‘SCIENCE NON-FICTION AND THE BOTTOM BILLION.’
The first seminar in the CRASSH lecture series, on the 14th October, was a fascinating insight into the uses of 3D Printing in the Development Field. Many thanks to Dr. Laura James and Dr. Tim Minshall for expertly leading us through both the technicalities and the possibilities of 3D Printing Technologies.
The first question is – what exactly is 3D Printing? It is a technology that allows 3D geometrical objects to be printed onsite. For example, if you require a plastic socket cover, it is possible to create the design with the relevant proportions on a laptop and print the socket cover straight from the printer.
Dr. James used this example to explore the benefits of 3D printing used by FieldReady in rural developing communities in Haiti. It is estimated that 60 – 80% of aid finance is spent on logistics, including income procurement, and the transport, housing and distribution of goods. This means that up to 80% of the money that could be used elsewhere is spent in the transportation of goods from origin to destination. With a 3D Printer, goods of correct dimensions can be printed onsite and the costs reduced by 40%.
Dr. James used another example of the production of umbilical clips used in ante-natal care. They can be produced on site more cheaply and hygienically using 3D Printing technologies. FieldReady use this method of production in Haiti and find it highly effective. There are immediate benefits to local communities, and the production, transport and distribution costs are eliminated. The training of local people in the use and maintenance of the technology is also an important facet.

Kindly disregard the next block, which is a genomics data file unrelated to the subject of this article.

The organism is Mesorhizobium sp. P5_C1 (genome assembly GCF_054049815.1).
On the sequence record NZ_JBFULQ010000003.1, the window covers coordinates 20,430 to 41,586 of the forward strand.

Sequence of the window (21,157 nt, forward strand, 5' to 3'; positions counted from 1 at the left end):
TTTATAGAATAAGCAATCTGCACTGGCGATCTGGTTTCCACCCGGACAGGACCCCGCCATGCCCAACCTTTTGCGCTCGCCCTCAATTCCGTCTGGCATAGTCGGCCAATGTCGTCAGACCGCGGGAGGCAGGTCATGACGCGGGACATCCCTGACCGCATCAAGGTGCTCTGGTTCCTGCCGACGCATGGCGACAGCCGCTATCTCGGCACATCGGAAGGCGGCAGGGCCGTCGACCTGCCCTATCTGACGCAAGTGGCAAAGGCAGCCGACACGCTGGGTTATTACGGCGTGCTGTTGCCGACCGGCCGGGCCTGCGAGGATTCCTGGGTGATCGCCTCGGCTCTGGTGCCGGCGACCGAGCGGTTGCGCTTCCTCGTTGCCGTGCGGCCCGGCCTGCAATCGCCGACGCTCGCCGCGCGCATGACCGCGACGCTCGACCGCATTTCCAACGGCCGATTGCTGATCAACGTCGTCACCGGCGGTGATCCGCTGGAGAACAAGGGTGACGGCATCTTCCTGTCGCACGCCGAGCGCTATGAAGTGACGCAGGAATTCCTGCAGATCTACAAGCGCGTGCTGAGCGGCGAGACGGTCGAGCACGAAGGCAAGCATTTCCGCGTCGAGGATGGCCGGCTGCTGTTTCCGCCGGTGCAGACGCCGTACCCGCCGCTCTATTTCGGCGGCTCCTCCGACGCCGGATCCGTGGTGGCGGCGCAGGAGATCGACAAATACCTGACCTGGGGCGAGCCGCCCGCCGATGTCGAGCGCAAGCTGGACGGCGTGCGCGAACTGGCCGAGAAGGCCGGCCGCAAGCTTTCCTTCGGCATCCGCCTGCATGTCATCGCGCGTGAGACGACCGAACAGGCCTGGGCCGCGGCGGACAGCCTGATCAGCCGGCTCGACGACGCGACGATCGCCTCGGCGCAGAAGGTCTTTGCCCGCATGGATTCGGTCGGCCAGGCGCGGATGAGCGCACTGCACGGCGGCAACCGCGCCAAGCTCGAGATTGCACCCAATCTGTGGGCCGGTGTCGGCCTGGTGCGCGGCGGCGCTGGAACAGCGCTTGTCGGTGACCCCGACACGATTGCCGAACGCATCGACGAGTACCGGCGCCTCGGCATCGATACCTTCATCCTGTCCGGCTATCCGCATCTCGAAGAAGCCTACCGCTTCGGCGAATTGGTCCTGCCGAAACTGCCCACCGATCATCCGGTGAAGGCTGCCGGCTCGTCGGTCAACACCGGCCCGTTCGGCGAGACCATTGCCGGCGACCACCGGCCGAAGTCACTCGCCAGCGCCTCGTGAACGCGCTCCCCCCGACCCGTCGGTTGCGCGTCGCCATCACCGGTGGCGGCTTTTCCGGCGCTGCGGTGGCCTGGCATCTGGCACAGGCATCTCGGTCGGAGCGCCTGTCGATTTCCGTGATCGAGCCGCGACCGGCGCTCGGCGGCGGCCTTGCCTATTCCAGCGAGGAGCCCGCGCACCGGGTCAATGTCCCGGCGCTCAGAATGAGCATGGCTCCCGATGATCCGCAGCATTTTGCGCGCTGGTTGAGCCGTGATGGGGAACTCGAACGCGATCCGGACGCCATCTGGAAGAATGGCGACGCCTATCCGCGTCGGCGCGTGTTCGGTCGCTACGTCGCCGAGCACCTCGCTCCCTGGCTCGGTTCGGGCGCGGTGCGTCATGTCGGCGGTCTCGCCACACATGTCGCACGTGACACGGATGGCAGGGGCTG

However, 3D Printing is not without difficulties. The requirement of a consistent power supply in a rural developing area or an area of disaster relief is unreliable. Equally there is a risk of copyright: how can copyright issues be monitored? And of course, there is the possibility of the exploitation of 3D Printing Technologies.
The conclusion, however, of 3D Printing and its uses in the Development Field is highly positive. This technology certainly has the capacity to transform financial aid losses and produce vital equipment onsite. We will wait with anticipation to see what the next development in this field will be.
For now though, many thanks again to Dr. James and Dr. Minshall for the first of a fascinating CRASSH Lecture Series.